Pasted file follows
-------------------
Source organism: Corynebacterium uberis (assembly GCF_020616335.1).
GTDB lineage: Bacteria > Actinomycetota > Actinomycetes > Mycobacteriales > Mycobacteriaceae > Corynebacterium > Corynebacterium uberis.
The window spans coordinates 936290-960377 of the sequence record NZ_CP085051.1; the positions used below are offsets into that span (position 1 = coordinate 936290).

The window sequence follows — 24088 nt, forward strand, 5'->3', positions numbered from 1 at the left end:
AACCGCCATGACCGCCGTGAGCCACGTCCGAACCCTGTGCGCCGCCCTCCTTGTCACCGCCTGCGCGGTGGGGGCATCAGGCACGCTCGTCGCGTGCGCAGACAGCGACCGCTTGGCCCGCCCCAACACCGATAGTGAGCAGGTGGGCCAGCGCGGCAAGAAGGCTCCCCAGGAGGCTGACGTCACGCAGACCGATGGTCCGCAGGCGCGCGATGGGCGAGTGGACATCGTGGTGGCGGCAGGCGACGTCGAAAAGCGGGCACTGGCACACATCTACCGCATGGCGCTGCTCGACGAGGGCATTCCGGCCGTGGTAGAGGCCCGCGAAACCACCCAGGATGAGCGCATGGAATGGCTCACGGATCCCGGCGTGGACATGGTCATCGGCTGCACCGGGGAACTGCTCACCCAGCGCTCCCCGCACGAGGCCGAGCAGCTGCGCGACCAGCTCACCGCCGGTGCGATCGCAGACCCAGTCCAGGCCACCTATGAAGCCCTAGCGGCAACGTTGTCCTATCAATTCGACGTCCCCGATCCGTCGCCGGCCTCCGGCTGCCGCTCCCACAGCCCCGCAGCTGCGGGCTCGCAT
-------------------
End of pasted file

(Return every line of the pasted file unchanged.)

Source organism: Corynebacterium uberis (assembly GCF_020616335.1).
GTDB lineage: Bacteria > Actinomycetota > Actinomycetes > Mycobacteriales > Mycobacteriaceae > Corynebacterium > Corynebacterium uberis.
The window spans coordinates 936290-960377 of the sequence record NZ_CP085051.1; the positions used below are offsets into that span (position 1 = coordinate 936290).

The window sequence follows — 24088 nt, forward strand, 5'->3', positions numbered from 1 at the left end:
AACCGCCATGACCGCCGTGAGCCACGTCCGAACCCTGTGCGCCGCCCTCCTTGTCACCGCCTGCGCGGTGGGGGCATCAGGCACGCTCGTCGCGTGCGCAGACAGCGACCGCTTGGCCCGCCCCAACACCGATAGTGAGCAGGTGGGCCAGCGCGGCAAGAAGGCTCCCCAGGAGGCTGACGTCACGCAGACCGATGGTCCGCAGGCGCGCGATGGGCGAGTGGACATCGTGGTGGCGGCAGGCGACGTCGAAAAGCGGGCACTGGCACACATCTACCGCATGGCGCTGCTCGACGAGGGCATTCCGGCCGTGGTAGAGGCCCGCGAAACCACCCAGGATGAGCGCATGGAATGGCTCACGGATCCCGGCGTGGACATGGTCATCGGCTGCACCGGGGAACTGCTCACCCAGCGCTCCCCGCACGAGGCCGAGCAGCTGCGCGACCAGCTCACCGCCGGTGCGATCGCAGACCCAGTCCAGGCCACCTATGAAGCCCTAGCGGCAACGTTGTCCTATCAATTCGACGTCCCCGATCCGTCGCCGGCCTCCGGCTGCCGCTCCCACAGCCCCGCAGCTGCGGGCTCGCAT